The transfer of works of art from vanquished to victor is as old as warfare itself.”
. . . Lynn Nicolas, author of Rape of Europa
I open with this quote because it so aptly describes the events that began in the art world long before the outbreak of the second World War. Hitler’s dream of a pure Germanic Empire included works of art and he determinedly set about purging those pieces he considered unsuitable.
“Entartete Kunst,” German for degenerate art
What was unsuitable? Works that were “unfinished” or abstract, that did not depict reality. Vasily Kandinsky. Works by Jews. Camille Pisarro. Works by leftists. George Grosz. Degenerate art they were called and exhibitions of them were set up to show the German people what not to like and admire. Shows like “Entartete Kunst” in Munich in 1937 drew thousands.
Hermann Goering was one of the first in Hitler’s regime to recognize the commercial value of some of these works of art and amassed thousands of works for his own personal collection. His “agent” took Van Gogh’s “Portrait of Dr. Gachet,” purged from a museum in Frankfurt, to sell in Holland. The painting eventually found its way to New York and was sold for $82.5 million.
Alfred Rosenberg, a Nazi ideologue, set up the ERR, the Einsatzstab Reichsleiter Rosenberg, to systematically collect – confiscate or steal, to be more precise – works of art and artifacts from state museums, citizens and Jews, in particular. Millions of pieces.
As the war came to an end, the Allies closed in. With them were a handful of art-specialists called “monument men.” Their job was to locate and salvage these precious works of art from Germany, Italy and France. Every day these officers would find thousands of pieces on the verge of destruction. They saved what they could; still many disappeared through looting.
The fate of thousands of objects is still unknown, even today. One of those precious pieces is the subject of my book, Deadly Provenance. It is Van Gogh’s painting, “Still Life: Vase with Oleanders,” which vanished in 1944. Was it destroyed or is it hidden in someone’s secret art collection? In someone’s garage waiting for a sale, perhaps? Will it ever surface to please the world once more?
Can science and technology assist in authenticating the painting if ever it is found? And if so, will it be restored to its rightful owner? Provenance will tell.
I am about to embark on my seventh novel. (Five books are currently in the marketplace, number six has been entered in the Malice Domestic competition.)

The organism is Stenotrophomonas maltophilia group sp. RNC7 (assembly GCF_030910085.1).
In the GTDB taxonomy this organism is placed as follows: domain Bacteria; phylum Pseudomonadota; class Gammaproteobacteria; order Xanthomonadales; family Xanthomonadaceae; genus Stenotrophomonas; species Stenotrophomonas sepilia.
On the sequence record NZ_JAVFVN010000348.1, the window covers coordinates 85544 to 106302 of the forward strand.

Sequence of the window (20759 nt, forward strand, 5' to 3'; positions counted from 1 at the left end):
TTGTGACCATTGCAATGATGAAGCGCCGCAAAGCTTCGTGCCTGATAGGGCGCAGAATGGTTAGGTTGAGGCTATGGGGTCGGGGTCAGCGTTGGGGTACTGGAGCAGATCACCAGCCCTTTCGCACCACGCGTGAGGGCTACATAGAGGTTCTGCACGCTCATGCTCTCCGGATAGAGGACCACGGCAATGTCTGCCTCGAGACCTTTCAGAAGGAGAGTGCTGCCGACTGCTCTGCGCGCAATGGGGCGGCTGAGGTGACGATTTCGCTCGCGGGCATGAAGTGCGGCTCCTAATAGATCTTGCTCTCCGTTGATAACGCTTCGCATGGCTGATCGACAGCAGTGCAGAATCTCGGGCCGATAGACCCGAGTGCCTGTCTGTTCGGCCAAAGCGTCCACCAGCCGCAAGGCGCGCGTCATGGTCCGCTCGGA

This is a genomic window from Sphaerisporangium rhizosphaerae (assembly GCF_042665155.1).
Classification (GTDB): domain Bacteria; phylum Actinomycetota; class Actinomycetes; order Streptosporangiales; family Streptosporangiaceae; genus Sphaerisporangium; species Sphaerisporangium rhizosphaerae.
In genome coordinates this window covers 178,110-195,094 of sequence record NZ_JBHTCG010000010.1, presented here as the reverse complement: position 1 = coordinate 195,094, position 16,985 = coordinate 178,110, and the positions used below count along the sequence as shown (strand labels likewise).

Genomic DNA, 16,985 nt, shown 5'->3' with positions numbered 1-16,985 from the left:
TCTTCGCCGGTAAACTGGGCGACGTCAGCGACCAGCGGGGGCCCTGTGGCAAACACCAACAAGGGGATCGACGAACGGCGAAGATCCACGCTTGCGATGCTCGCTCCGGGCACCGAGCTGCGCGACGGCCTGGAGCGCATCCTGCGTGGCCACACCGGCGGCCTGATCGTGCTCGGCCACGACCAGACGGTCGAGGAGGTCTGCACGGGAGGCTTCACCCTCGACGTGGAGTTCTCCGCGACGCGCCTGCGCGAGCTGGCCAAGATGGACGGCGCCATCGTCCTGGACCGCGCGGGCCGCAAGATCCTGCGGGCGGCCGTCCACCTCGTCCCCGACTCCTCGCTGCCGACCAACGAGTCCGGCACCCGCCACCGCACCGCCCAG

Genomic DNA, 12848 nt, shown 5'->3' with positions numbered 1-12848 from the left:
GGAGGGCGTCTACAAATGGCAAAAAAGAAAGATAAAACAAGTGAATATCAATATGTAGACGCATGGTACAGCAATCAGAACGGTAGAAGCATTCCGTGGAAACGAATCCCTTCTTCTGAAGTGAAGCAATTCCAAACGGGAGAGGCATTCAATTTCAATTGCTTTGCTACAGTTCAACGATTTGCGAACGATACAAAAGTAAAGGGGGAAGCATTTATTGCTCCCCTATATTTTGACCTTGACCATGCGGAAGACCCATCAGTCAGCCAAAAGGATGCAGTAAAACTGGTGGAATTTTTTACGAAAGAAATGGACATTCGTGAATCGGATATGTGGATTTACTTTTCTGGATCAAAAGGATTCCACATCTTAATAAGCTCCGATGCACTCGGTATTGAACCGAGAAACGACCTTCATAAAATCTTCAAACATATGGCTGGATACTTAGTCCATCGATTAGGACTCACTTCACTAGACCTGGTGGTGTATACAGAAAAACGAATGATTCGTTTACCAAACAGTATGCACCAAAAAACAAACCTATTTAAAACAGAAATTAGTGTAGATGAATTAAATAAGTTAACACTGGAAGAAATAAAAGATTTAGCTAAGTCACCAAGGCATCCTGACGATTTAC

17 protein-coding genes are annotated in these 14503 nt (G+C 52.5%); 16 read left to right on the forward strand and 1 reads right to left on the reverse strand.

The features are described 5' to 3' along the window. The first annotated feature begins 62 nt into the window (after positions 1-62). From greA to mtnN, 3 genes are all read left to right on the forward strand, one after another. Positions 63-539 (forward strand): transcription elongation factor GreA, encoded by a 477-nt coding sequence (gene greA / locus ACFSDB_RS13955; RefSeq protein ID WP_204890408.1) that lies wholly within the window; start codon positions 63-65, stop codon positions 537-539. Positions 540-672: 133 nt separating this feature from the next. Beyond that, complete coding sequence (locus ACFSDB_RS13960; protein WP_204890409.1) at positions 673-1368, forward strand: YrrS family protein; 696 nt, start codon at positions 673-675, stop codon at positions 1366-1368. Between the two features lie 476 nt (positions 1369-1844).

As you may know, I write historical mysteries that are solved today with modern science (had to combine my science museum background with my love of history!) I’ve been often asked how I choose the topics for my book and the simple answer is this. I select a time period and a real event in history to construct a mystery around. In earlier books, I’ve used the Civil War, the Salem witch trials, the Nazi confiscation of art, and the tragic fire at the Triangle Shirtwaist Factory in New York City in 1911, as backdrops.
The modern story lines utilize current technology to resolve the ancient crimes: digital photography, arson forensics, scientific techniques for art authentication, and questioned document analysis, are examples.
For my next mystery, I take the reader back to the Spanish Inquisition, a turbulent time in world history, where heretics were forced to convert to Christianity or exiled from Spain and Portugal.
My main character will be Frank Mead, a New York City homicide detective who has appeared in each of my books. He will have a new romantic interest, Rachel Bejarano, a research librarian at the NYC Public Library, who is on a quest to track down a mysterious necklace that is left to her by her Sephardic ancestors. (Rachel appears briefly in book six, Hart of Madness.) Together they trace her ancestors to a small town in Spain (Cordoba, perhaps?) and the ancient Jewish quarter.
However, murder and mayhem stalks them every step of the way, from Madrid, where they start their investigation, to the glorious palace, Alhambra, in Granada.
I’m sure you are chuckling as you read this, thinking, “Ahh, the writer gets to take a trip to Spain.” Indeed. Ain’t it grand?
Now the work begins:
Create the historic and modern story lines.
Draw the character sketches.
Research, research, research the locations, the history, the authentic characters of the time, the language, the food, the clothing, et al of 15th Century Spain.